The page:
Eager to get on the road, we started at 09:30, knowing the day would be hot. After leaving the village, the landscape is entirely farms and small forest sections. We stick mainly to farm roads and bike paths. The purpose-built bike paths in Bayern are usually outstanding and today is no exception. Smooth and wide in most places, with well-marked signage. After a short while, we know the heat is going to torture us all day.
Thalmässing is the first village we come to, and it has a lovely town center with a large memorial monument. Nearly empty of people and activity, we push on and head for our first stop of the day in Hilpoltstein. The town offered very little for us, so we pressed on and started the long segment on the Main-Donau Canal.
We have ridden several canals and rivers before. Canals are kind of like a cycling shortcut, blazing an almost straight line from point to point. The riding is flat, and the gravel is packed, making for a quick pace. Today we take it easy since there is no tree cover and roasting hot in the almost cloudless sky. We decided to stop about a third of the way along the canal to grab some shade in the nearby tree-line and eat our sneakily made sandwiches from the morning’s breakfast buffet.
There are a few holiday-making boats in the waterway, but hardly any commercial traffic. We can see the passengers fully masked sitting in the ship’s dining area and standing along the deck rail. I can’t imagine the discomfort of wearing an FFP2 mask all day on a boat tour. These canal tour boats are floating hotels, so the masking would be for several days, one might guess. We fully support mask-wearing in enclosed public spaces, but what we see seems mighty uncomfortable.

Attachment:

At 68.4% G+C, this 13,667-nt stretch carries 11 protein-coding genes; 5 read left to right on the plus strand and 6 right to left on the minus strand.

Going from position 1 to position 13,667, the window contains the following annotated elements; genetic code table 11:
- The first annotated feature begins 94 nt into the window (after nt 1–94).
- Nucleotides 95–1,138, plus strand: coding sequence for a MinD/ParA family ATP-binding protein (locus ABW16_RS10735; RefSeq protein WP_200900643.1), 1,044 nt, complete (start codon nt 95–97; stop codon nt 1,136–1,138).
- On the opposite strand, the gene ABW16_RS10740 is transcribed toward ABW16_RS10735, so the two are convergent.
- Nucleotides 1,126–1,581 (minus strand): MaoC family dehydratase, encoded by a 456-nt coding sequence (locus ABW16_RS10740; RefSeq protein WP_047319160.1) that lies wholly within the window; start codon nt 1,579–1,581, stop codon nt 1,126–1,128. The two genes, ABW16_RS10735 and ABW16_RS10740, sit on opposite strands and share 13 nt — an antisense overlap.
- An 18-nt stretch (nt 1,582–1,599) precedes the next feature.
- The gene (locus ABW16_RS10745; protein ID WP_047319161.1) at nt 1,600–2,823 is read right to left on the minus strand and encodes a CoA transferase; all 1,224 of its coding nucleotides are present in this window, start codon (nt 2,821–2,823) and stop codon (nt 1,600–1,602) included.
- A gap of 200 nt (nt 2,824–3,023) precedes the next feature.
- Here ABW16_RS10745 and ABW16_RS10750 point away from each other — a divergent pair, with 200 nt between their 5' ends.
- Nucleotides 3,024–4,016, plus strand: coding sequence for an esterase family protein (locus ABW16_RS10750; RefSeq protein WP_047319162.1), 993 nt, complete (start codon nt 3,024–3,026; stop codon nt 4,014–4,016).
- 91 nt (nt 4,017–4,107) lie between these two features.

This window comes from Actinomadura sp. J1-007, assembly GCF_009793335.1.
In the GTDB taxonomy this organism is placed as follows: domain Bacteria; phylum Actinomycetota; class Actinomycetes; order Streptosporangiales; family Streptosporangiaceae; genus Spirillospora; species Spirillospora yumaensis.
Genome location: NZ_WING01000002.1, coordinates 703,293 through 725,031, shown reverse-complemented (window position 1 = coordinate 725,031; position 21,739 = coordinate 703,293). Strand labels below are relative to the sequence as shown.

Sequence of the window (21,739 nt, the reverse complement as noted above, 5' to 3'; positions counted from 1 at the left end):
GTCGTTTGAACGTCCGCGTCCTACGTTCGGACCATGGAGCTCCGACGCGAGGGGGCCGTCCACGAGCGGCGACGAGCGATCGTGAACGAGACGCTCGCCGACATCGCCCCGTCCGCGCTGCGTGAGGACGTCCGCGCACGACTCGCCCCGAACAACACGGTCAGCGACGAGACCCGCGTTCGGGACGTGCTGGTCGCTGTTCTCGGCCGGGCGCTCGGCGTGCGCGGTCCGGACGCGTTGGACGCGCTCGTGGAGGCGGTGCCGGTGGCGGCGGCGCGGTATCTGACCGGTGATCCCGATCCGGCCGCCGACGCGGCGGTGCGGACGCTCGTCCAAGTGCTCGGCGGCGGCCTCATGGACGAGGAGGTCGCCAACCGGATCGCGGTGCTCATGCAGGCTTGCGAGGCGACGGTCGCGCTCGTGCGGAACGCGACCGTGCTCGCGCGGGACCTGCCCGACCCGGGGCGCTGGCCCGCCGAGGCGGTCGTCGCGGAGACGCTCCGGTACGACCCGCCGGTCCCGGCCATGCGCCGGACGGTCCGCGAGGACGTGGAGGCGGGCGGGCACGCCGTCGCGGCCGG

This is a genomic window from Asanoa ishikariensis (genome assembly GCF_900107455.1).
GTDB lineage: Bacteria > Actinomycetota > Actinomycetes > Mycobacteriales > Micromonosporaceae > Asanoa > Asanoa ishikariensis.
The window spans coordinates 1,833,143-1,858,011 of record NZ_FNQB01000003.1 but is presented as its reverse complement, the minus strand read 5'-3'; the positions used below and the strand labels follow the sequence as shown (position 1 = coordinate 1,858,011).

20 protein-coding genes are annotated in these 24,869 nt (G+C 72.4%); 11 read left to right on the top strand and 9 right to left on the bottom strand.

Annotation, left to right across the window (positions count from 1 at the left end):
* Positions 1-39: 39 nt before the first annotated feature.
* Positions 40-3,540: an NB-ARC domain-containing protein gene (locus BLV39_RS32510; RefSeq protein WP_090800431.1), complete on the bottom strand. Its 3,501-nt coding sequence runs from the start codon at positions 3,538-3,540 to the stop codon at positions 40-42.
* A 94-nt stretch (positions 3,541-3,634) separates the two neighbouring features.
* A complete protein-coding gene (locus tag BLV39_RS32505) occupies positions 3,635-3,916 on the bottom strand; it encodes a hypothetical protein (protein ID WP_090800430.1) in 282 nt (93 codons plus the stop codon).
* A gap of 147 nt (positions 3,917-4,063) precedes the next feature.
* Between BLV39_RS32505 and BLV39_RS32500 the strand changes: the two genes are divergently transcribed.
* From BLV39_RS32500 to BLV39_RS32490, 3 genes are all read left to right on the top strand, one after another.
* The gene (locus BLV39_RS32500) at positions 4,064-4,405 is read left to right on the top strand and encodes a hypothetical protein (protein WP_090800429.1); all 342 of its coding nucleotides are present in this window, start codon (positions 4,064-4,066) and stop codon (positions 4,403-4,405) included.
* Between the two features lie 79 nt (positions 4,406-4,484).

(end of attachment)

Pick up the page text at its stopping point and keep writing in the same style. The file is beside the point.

The canal route presses on and gets hotter. We have plenty of water and snacks; however, an oasis appears in the form of Ingo’s Imbiss. Perfect timing for a cold drink and some umbrella shade. Freshly restored, we veer off the modern canal and meet up with the Ludwig-Main-Donau-Kanal. This canal was built in the 1830s and has been abandoned for travel, but it still has many original locks and bridges along its length. The trail is in the shadows, and the temps are cooler as we head towards the end of the day.
Nürnberg is a terrible city to ride a bike into, through, or out of. It just is awful, not because there is a lack of bike paths or markers. These are in abundance. It’s because of the insane amount of car traffic, which seems to be much more than larger cities for some reason. I knew this a planned the hotel booking as close to the center edge as possible. The B&B Hotel Nürnberg-City was the first self-service hotel we have been to. I’ve had self-check-in in my past business trips but not self-service where nobody is working in the hotel. It was in an excellent location for us, and the rooms were nice. This night started the trend of leaving the bikes in a parking garage, which I hate. I want my bike in my room with me. Unfortunately, the chance to bring the bikes to the room is infrequent, so we navigate the elevator down.
After a quick stretch and shower, we head into the Altstadt and meet our dear friends from Hohenstadt. We scored a prime table at an Irish pub, outside and directly in front of the television to see Germany lose to France 1:0 in an epically boring, poorly played game.